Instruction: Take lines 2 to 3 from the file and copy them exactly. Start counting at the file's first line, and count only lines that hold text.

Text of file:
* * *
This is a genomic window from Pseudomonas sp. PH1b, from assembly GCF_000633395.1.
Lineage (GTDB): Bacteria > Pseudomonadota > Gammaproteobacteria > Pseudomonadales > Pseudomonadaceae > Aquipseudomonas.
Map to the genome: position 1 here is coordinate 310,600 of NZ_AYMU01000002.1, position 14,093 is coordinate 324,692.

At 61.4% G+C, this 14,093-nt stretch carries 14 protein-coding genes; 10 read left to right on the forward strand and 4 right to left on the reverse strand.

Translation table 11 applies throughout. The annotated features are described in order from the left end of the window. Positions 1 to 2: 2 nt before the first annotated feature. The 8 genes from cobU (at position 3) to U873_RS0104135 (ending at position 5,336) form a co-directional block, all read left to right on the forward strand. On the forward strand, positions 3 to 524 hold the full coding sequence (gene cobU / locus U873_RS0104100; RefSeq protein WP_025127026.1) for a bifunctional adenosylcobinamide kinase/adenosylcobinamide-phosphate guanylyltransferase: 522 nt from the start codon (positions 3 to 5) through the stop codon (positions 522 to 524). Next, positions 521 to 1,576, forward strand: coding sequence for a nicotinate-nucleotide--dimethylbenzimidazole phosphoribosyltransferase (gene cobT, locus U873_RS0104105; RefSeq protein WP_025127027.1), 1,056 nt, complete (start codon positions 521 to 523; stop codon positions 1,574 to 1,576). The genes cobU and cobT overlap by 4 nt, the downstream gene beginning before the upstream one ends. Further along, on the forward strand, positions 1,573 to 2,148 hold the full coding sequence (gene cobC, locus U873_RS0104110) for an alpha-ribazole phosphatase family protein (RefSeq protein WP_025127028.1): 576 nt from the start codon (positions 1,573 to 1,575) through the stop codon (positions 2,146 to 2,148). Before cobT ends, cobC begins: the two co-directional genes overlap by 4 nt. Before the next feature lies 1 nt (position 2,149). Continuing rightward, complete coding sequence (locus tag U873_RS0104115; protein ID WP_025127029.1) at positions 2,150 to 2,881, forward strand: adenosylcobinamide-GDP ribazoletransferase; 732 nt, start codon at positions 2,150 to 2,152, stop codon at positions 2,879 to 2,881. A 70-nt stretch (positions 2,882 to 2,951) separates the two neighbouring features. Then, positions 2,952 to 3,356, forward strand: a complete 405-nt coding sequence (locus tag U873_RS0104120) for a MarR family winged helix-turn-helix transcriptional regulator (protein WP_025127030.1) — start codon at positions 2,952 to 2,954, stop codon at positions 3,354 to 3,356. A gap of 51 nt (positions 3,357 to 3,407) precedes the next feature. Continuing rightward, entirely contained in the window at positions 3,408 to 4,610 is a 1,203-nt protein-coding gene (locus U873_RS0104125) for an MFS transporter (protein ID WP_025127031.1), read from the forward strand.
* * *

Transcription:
Lineage (GTDB): Bacteria > Pseudomonadota > Gammaproteobacteria > Pseudomonadales > Pseudomonadaceae > Aquipseudomonas.
Map to the genome: position 1 here is coordinate 310,600 of NZ_AYMU01000002.1, position 14,093 is coordinate 324,692.